Synopses & Reviews
Since its publication by Sierra Club Books more than two decades ago, The River Why
has become a classic, standing with Norman Macleans A River Runs Through It
as our eras most widely read fiction about fly-fishing. This captivating and exuberant tale is told by Gus Orviston, an irreverent young fly fisherman and one of the most appealing heroes in contemporary American fiction.
Leaving behind a madcap, fishing-obsessed family, Gus decides to strike out on his own, taking refuge in a remote riverbank cabin to pursue his own fly-fishing passion with unrelenting zeal. But instead of finding fishing bliss, Gus becomes increasingly troubled by the degradation of the natural world around him and by the spiritual barrenness of his own life. His desolation drives him on a reluctant quest for self-discovery and meaning -- ultimately fruitful beyond his wildest dreams.
Stylistically adept and ambitious in scope, The River Why is a touching and powerful novel by an important voice in American fiction.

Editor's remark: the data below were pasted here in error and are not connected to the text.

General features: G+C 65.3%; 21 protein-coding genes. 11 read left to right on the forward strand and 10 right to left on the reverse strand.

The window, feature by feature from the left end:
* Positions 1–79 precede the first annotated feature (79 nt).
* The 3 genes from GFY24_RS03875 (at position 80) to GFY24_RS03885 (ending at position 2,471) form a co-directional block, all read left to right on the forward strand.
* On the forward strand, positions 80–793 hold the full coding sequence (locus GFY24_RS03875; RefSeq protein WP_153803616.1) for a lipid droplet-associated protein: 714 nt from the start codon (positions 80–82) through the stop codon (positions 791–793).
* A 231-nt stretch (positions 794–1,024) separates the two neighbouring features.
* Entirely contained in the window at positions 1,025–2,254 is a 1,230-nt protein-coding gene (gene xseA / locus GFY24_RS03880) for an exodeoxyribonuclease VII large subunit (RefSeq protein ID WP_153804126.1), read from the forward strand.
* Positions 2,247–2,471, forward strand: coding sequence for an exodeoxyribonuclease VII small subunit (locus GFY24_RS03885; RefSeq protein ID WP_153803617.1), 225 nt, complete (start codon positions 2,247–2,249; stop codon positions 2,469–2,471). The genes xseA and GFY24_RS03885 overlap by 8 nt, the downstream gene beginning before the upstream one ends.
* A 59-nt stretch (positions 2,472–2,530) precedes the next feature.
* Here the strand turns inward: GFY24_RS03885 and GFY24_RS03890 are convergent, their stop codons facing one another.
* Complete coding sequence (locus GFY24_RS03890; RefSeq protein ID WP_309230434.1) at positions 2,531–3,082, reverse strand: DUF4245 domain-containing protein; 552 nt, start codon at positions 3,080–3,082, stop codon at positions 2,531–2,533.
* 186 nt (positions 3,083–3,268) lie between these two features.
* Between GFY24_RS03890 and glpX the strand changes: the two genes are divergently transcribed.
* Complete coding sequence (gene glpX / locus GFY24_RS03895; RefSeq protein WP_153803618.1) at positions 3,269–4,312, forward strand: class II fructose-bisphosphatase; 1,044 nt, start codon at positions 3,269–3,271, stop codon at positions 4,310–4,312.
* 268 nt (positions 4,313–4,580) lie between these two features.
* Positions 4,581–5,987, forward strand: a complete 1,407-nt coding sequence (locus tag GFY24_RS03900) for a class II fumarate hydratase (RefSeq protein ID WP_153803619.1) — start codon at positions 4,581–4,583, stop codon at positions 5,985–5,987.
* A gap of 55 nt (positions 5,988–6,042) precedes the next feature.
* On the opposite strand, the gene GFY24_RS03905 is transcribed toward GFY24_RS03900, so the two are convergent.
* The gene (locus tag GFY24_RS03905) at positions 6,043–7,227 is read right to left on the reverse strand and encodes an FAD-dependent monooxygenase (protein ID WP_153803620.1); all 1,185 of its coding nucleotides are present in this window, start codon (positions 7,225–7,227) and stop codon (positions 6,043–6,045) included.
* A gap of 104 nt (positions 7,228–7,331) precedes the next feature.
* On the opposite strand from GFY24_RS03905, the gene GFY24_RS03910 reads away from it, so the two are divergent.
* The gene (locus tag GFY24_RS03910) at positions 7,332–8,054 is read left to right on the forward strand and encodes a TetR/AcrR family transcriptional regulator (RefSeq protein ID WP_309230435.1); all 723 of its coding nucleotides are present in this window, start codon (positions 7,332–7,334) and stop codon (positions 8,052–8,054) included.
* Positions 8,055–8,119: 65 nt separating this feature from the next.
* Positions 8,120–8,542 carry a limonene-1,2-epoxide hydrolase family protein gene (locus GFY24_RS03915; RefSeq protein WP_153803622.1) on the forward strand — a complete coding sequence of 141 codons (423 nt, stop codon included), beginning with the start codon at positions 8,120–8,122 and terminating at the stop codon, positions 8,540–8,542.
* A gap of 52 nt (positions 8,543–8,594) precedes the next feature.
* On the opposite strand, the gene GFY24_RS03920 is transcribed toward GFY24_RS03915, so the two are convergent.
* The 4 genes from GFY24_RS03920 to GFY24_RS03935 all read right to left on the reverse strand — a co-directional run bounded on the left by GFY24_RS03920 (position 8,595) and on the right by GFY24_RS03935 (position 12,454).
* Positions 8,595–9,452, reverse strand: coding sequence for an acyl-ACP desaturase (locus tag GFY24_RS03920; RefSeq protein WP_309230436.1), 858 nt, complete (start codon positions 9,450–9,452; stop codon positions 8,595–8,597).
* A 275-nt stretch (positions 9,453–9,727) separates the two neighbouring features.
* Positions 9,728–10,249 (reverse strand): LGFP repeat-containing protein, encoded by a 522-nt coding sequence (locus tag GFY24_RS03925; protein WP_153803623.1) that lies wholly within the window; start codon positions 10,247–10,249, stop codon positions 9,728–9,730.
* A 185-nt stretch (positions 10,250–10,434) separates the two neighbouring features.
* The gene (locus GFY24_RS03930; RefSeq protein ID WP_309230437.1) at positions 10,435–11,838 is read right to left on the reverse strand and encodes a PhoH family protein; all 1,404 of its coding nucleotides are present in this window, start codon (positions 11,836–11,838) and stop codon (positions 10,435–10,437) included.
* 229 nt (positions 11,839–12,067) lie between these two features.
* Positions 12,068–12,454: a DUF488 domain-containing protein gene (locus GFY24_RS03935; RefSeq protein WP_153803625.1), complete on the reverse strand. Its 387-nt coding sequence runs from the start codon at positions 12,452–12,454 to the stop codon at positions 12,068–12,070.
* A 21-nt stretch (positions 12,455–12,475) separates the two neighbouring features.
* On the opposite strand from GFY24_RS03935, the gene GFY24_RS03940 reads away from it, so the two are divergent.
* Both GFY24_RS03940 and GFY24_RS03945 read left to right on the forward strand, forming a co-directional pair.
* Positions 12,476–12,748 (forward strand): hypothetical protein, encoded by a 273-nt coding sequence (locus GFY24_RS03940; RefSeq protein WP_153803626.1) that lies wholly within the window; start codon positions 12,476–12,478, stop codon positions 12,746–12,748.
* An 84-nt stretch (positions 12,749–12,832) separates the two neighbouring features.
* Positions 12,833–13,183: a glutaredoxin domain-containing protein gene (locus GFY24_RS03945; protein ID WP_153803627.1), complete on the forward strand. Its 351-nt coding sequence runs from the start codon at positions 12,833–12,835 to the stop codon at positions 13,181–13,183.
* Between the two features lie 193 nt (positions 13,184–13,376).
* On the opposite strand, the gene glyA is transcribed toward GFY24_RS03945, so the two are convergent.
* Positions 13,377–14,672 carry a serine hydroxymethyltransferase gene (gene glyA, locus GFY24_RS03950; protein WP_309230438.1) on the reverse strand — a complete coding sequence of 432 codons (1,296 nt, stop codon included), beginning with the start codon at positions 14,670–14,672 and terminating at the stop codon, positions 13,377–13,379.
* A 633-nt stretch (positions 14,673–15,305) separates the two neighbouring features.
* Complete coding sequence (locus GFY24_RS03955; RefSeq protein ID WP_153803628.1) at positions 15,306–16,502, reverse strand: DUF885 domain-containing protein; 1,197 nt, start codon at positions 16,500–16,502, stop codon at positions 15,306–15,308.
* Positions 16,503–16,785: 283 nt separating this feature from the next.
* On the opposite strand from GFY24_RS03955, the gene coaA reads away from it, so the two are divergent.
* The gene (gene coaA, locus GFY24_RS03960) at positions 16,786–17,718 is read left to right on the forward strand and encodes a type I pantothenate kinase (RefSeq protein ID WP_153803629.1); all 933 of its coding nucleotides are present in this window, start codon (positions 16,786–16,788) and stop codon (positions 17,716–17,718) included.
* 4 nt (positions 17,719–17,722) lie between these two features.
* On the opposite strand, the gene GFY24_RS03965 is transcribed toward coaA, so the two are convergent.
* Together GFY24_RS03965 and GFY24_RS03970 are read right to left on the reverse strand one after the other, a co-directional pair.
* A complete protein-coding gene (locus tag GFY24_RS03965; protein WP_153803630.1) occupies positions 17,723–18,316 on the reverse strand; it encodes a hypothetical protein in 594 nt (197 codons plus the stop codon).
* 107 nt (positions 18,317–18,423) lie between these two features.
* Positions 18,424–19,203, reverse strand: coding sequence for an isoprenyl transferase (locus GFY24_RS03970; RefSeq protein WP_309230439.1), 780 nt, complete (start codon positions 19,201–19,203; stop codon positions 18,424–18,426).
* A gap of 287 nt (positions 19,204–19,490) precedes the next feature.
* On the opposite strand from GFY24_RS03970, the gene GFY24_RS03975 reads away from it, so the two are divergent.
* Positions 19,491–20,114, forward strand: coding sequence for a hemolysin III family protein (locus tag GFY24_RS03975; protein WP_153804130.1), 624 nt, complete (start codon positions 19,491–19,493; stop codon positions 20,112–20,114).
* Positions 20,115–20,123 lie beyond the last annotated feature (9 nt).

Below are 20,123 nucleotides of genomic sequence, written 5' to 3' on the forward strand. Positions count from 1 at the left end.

In a new Afterword written for this twentieth-anniversary edition, David James Duncan reflects on the genesis of his book and on the surprising link between fishing and wisdom.
Since its publication by Sierra Club Books nearly two decades ago, The River Why
has become a classic, standing with Norman Maclean's A River Runs Through It
as the most-read fiction about fly-fishing of our era. Duncan's protagonist, Gus Orviston, is an irreverent young flyfisherman--a vibrant character who makes us laugh easily and feel deeply, and who speaks with startling truth about the way we live.
Leaving behind a madcap, fishing-obsessed family, Gus embarks on an extraordinary voyage of self-discovery along his beloved Oregon rivers. What he unexpectedly finds is man's wanton destruction of nature and a burning desire to commit himself to its preservation.
The River Why is a tale that gives a contemporary voice to the concerns and hopes of all living things on this beautiful, watery planet. It is the story of one man's search for meaning, for love, and for a sane way to live.
Duncan's classic fly-fishing novel tells the story of young Gus Orviston, his quest for the elusive Pacific steelhead salmon, and for the even more elusive quality of self knowledge.